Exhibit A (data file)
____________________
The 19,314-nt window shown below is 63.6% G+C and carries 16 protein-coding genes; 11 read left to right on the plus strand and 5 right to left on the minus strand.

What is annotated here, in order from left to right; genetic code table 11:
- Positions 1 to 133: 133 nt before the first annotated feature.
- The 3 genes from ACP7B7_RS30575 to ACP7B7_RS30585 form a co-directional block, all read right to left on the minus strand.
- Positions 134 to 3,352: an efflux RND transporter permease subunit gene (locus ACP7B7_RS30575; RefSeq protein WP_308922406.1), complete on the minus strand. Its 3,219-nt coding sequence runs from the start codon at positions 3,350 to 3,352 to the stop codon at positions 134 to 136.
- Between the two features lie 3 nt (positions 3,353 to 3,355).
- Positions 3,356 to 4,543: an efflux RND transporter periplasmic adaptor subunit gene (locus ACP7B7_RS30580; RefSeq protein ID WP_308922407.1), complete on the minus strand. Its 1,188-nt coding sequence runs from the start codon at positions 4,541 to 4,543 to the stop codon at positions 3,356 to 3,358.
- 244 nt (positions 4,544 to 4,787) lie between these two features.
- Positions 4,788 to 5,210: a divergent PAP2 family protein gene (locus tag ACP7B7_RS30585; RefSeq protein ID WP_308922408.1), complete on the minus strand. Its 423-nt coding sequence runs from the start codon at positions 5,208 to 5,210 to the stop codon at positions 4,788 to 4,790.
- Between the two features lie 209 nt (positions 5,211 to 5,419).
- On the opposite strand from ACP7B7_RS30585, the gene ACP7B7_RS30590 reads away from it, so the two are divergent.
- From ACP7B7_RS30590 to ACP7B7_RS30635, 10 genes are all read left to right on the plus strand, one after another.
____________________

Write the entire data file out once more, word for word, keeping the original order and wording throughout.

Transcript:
The 19,314-nt window shown below is 63.6% G+C and carries 16 protein-coding genes; 11 read left to right on the plus strand and 5 right to left on the minus strand.

What is annotated here, in order from left to right; genetic code table 11:
- Positions 1 to 133: 133 nt before the first annotated feature.
- The 3 genes from ACP7B7_RS30575 to ACP7B7_RS30585 form a co-directional block, all read right to left on the minus strand.
- Positions 134 to 3,352: an efflux RND transporter permease subunit gene (locus ACP7B7_RS30575; RefSeq protein WP_308922406.1), complete on the minus strand. Its 3,219-nt coding sequence runs from the start codon at positions 3,350 to 3,352 to the stop codon at positions 134 to 136.
- Between the two features lie 3 nt (positions 3,353 to 3,355).
- Positions 3,356 to 4,543: an efflux RND transporter periplasmic adaptor subunit gene (locus ACP7B7_RS30580; RefSeq protein ID WP_308922407.1), complete on the minus strand. Its 1,188-nt coding sequence runs from the start codon at positions 4,541 to 4,543 to the stop codon at positions 3,356 to 3,358.
- 244 nt (positions 4,544 to 4,787) lie between these two features.
- Positions 4,788 to 5,210: a divergent PAP2 family protein gene (locus tag ACP7B7_RS30585; RefSeq protein ID WP_308922408.1), complete on the minus strand. Its 423-nt coding sequence runs from the start codon at positions 5,208 to 5,210 to the stop codon at positions 4,788 to 4,790.
- Between the two features lie 209 nt (positions 5,211 to 5,419).
- On the opposite strand from ACP7B7_RS30585, the gene ACP7B7_RS30590 reads away from it, so the two are divergent.
- From ACP7B7_RS30590 to ACP7B7_RS30635, 10 genes are all read left to right on the plus strand, one after another.